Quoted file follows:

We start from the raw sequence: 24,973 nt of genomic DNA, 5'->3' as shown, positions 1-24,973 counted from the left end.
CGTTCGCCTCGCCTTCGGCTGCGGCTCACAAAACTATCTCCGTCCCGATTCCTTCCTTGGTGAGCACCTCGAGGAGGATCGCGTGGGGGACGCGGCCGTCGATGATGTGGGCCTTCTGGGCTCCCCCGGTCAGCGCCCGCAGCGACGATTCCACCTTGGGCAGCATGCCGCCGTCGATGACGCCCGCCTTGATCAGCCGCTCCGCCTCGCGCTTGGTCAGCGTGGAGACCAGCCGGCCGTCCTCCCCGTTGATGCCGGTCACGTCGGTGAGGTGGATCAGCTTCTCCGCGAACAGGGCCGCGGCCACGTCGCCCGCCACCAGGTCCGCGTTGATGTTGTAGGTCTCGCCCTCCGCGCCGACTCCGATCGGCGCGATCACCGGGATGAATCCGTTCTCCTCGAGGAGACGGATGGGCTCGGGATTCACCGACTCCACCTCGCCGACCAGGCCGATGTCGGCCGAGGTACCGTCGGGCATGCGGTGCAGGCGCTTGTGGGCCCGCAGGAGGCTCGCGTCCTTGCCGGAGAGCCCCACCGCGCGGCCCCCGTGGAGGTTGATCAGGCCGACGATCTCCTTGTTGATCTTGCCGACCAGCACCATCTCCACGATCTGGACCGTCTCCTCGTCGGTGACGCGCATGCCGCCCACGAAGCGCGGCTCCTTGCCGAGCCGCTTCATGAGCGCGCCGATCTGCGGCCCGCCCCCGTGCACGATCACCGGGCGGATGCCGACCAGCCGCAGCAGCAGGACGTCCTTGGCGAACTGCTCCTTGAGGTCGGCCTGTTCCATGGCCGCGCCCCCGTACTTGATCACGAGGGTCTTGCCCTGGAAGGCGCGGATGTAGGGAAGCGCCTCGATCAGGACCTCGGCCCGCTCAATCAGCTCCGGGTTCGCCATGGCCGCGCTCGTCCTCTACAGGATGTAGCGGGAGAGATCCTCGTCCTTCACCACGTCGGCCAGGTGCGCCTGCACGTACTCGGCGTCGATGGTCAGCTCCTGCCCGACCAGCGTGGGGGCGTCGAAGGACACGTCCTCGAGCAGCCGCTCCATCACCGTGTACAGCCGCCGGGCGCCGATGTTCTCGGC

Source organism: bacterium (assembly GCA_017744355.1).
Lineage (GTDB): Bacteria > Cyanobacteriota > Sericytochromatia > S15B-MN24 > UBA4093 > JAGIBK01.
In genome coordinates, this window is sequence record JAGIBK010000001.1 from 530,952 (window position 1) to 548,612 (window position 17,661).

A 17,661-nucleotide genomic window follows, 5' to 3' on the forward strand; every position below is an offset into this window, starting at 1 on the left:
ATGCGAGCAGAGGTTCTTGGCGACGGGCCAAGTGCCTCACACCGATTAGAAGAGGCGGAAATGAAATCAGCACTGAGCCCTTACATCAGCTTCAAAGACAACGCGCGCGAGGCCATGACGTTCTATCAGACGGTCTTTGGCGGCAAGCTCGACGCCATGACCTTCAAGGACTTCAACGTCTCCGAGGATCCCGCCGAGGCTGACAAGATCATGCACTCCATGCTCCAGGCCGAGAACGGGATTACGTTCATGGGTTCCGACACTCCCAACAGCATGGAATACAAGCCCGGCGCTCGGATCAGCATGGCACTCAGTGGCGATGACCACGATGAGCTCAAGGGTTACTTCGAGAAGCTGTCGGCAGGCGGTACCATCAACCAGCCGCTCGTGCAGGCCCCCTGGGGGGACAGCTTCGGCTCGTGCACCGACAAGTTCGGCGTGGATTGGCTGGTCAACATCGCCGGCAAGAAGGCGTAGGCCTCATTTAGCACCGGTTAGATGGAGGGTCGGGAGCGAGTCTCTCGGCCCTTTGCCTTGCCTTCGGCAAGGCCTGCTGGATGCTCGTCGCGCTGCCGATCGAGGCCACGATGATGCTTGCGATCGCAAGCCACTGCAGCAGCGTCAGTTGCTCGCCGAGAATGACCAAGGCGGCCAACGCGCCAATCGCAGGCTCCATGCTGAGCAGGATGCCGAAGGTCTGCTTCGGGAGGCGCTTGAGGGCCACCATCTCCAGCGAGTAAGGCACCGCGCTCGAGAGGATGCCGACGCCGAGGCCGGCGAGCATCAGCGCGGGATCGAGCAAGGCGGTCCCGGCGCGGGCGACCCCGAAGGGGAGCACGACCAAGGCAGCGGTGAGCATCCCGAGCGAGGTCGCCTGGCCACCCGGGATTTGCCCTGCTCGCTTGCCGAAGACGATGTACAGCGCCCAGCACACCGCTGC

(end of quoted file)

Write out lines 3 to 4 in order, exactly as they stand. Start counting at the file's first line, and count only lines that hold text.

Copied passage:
Source organism: bacterium (assembly GCA_017744355.1).
Lineage (GTDB): Bacteria > Cyanobacteriota > Sericytochromatia > S15B-MN24 > UBA4093 > JAGIBK01.